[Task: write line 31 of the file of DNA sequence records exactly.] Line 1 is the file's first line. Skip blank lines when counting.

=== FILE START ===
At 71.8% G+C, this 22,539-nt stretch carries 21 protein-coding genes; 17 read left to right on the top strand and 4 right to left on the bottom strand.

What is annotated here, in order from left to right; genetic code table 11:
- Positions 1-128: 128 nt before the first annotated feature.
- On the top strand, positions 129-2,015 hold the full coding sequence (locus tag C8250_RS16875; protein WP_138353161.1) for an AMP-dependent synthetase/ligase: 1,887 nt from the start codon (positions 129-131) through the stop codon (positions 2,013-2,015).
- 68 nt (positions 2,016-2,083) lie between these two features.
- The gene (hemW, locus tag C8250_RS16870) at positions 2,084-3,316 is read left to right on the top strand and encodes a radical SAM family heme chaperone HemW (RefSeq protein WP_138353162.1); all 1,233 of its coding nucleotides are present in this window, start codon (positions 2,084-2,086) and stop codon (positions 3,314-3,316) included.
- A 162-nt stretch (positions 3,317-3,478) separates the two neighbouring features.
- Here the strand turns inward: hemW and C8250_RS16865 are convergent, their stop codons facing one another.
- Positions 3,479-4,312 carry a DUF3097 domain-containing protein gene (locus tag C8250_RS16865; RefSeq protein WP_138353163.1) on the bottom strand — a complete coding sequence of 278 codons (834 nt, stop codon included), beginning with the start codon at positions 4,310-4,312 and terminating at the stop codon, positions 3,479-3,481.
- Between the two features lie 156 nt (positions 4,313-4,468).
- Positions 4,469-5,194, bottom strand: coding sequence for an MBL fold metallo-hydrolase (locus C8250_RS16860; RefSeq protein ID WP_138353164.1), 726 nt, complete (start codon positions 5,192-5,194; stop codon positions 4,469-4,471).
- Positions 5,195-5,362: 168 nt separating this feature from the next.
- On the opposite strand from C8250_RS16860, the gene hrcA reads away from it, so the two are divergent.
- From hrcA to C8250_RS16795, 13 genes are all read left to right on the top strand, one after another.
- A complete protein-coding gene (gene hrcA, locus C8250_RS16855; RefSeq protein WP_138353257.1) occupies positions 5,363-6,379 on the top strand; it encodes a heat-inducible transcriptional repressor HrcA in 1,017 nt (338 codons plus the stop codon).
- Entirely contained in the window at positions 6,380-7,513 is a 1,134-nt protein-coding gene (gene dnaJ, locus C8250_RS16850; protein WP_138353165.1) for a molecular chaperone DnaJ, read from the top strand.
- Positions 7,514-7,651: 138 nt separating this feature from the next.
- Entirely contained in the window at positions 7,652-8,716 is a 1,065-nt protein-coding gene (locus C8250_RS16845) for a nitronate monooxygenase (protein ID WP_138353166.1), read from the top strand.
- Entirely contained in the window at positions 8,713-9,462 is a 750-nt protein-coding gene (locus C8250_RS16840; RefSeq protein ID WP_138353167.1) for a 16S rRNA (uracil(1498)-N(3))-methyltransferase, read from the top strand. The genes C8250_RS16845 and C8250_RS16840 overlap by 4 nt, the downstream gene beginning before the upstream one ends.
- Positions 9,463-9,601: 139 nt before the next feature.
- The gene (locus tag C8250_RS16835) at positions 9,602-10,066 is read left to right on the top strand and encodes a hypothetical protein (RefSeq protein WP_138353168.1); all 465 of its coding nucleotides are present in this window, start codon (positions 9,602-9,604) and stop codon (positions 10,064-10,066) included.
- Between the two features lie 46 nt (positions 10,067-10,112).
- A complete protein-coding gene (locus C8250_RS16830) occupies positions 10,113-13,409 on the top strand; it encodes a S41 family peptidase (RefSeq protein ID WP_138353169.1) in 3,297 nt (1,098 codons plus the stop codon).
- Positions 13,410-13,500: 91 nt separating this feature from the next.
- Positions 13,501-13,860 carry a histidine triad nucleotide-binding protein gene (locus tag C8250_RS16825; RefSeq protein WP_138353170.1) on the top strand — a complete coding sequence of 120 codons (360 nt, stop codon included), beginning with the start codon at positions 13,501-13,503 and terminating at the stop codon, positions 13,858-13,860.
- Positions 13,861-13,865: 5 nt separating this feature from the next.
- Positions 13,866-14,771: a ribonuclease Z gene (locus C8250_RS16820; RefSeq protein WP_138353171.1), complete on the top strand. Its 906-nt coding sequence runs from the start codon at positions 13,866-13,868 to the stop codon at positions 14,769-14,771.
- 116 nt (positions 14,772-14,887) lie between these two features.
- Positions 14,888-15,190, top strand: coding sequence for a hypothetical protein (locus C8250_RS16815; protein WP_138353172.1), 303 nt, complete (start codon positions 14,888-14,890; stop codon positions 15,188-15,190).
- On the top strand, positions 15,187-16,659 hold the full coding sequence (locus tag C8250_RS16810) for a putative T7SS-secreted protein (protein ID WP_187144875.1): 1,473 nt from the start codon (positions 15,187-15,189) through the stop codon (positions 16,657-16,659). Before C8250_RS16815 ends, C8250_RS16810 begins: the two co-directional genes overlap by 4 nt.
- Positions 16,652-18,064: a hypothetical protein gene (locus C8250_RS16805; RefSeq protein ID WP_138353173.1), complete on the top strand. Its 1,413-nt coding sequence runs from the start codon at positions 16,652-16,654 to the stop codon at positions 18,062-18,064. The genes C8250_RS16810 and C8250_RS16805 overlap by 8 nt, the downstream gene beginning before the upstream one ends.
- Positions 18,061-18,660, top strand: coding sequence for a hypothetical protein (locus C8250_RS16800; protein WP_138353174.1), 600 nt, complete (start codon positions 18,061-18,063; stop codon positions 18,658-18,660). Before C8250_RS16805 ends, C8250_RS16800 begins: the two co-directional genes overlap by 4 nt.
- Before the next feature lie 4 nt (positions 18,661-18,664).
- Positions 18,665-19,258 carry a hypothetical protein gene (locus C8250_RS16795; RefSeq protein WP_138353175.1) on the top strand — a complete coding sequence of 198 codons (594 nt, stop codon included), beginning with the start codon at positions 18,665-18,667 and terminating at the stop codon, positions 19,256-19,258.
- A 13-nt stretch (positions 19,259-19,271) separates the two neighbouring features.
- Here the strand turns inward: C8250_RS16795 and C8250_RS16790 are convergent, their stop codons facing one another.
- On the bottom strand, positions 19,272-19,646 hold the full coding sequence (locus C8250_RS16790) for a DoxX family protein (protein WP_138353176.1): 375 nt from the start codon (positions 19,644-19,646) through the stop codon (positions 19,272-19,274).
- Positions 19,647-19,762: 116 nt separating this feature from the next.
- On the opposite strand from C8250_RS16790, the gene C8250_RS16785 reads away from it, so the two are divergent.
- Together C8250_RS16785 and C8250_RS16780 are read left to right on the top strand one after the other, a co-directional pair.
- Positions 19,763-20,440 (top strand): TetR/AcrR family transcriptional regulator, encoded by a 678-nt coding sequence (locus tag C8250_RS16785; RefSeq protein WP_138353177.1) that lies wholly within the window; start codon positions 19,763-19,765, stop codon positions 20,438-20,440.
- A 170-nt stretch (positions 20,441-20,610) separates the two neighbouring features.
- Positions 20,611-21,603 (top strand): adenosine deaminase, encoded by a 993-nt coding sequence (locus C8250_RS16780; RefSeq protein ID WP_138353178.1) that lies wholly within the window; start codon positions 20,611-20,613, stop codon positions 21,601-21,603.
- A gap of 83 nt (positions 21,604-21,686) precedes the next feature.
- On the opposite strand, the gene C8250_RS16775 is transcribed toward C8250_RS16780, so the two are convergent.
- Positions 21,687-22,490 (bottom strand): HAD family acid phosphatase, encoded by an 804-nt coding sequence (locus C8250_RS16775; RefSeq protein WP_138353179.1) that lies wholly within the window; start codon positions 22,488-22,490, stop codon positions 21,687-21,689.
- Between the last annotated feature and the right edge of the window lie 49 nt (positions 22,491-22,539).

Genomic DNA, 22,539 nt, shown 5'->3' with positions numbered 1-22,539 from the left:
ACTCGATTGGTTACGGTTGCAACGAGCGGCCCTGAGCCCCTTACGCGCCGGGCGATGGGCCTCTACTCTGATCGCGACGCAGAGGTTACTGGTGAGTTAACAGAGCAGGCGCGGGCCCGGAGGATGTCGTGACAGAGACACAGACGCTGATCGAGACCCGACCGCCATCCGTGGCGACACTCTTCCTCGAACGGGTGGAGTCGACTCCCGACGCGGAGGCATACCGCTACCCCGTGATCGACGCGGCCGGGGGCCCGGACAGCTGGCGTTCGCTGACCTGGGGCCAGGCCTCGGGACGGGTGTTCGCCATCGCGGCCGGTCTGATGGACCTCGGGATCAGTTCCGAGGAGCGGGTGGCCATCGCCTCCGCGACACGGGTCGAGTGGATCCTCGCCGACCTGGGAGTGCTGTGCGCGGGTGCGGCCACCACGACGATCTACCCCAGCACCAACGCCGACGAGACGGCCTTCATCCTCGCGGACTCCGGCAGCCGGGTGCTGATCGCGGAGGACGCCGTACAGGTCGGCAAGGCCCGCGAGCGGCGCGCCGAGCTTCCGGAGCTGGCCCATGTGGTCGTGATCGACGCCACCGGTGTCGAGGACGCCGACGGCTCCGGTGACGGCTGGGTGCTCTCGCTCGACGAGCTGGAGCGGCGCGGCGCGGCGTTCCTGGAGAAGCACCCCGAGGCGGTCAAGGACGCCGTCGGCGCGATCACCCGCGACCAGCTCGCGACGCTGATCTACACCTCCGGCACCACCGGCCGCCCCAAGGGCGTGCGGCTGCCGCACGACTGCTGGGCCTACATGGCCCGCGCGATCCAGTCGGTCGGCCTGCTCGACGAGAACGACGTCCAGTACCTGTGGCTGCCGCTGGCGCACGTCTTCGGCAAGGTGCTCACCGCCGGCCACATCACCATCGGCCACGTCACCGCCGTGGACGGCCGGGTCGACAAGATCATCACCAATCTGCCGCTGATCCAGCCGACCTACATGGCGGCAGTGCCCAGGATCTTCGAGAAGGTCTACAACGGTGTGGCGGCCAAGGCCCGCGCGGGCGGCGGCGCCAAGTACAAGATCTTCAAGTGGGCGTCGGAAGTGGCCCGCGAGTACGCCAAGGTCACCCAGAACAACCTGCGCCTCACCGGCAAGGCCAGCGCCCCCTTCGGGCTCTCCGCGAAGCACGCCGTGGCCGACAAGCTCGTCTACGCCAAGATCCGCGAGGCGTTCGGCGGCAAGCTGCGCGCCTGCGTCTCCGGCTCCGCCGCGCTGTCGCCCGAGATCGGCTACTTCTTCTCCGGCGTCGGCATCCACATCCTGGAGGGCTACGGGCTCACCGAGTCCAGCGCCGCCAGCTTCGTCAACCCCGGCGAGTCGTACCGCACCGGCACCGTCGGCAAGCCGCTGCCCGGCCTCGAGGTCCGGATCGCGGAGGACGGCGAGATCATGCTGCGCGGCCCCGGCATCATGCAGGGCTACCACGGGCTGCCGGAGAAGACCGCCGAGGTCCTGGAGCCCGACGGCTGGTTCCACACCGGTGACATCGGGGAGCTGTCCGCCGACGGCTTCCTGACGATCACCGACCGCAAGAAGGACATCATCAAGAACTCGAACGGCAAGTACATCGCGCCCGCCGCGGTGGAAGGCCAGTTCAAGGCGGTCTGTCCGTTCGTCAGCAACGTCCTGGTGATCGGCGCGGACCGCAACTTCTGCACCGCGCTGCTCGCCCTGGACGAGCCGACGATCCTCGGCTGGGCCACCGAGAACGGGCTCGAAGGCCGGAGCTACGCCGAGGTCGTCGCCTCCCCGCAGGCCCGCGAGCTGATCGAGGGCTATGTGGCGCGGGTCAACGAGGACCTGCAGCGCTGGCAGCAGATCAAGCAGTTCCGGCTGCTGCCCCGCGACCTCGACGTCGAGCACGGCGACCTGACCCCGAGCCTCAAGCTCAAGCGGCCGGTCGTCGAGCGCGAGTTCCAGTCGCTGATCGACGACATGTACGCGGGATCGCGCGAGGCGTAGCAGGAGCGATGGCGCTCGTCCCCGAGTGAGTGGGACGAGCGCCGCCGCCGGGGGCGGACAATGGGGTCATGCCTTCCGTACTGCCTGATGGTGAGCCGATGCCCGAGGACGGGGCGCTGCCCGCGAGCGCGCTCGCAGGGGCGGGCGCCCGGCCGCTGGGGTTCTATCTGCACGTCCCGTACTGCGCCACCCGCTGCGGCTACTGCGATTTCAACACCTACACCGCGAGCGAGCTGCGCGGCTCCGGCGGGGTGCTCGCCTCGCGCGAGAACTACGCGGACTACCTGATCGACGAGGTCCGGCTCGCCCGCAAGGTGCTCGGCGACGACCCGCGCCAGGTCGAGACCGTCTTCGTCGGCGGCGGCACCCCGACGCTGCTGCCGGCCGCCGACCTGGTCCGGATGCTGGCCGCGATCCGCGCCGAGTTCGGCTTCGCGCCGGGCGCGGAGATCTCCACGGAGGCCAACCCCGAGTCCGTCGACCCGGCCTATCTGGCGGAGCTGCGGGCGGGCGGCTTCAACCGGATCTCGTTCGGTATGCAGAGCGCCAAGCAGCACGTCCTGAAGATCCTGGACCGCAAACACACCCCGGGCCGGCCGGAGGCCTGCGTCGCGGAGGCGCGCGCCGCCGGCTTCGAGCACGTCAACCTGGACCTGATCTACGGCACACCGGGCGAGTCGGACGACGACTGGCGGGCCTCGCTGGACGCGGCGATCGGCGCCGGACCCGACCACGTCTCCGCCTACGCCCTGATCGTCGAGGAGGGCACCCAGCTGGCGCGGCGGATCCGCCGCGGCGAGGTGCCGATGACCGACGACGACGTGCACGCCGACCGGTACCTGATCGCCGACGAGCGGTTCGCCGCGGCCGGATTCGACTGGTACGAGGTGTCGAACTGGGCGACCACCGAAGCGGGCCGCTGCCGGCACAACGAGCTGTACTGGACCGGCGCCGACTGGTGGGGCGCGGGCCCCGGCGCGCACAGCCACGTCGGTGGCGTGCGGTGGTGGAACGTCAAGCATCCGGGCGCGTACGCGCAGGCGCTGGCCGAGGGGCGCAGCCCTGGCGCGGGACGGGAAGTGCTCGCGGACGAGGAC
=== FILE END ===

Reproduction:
- Positions 16,652-18,064: a hypothetical protein gene (locus C8250_RS16805; RefSeq protein ID WP_138353173.1), complete on the top strand. Its 1,413-nt coding sequence runs from the start codon at positions 16,652-16,654 to the stop codon at positions 18,062-18,064. The genes C8250_RS16810 and C8250_RS16805 overlap by 8 nt, the downstream gene beginning before the upstream one ends.